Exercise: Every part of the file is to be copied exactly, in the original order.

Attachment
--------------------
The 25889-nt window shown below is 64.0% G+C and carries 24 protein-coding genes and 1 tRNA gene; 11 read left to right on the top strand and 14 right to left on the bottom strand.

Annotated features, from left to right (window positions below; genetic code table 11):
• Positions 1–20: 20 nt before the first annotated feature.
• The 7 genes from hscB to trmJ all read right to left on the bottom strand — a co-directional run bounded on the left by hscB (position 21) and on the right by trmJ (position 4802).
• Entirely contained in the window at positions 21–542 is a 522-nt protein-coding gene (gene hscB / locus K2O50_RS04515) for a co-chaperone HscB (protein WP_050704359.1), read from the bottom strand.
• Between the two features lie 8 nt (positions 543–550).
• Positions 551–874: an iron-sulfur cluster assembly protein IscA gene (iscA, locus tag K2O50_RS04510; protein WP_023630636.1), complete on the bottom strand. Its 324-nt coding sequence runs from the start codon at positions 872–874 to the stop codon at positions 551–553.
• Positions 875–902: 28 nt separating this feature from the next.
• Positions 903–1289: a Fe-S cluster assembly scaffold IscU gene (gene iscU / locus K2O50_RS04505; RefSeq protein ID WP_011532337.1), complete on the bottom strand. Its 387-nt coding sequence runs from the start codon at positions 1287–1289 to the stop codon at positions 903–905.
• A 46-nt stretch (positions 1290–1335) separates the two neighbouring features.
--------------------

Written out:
The 25889-nt window shown below is 64.0% G+C and carries 24 protein-coding genes and 1 tRNA gene; 11 read left to right on the top strand and 14 right to left on the bottom strand.

Annotated features, from left to right (window positions below; genetic code table 11):
• Positions 1–20: 20 nt before the first annotated feature.
• The 7 genes from hscB to trmJ all read right to left on the bottom strand — a co-directional run bounded on the left by hscB (position 21) and on the right by trmJ (position 4802).
• Entirely contained in the window at positions 21–542 is a 522-nt protein-coding gene (gene hscB / locus K2O50_RS04515) for a co-chaperone HscB (protein WP_050704359.1), read from the bottom strand.
• Between the two features lie 8 nt (positions 543–550).
• Positions 551–874: an iron-sulfur cluster assembly protein IscA gene (iscA, locus tag K2O50_RS04510; protein WP_023630636.1), complete on the bottom strand. Its 324-nt coding sequence runs from the start codon at positions 872–874 to the stop codon at positions 551–553.
• Positions 875–902: 28 nt separating this feature from the next.
• Positions 903–1289: a Fe-S cluster assembly scaffold IscU gene (gene iscU / locus K2O50_RS04505; RefSeq protein ID WP_011532337.1), complete on the bottom strand. Its 387-nt coding sequence runs from the start codon at positions 1287–1289 to the stop codon at positions 903–905.
• A 46-nt stretch (positions 1290–1335) separates the two neighbouring features.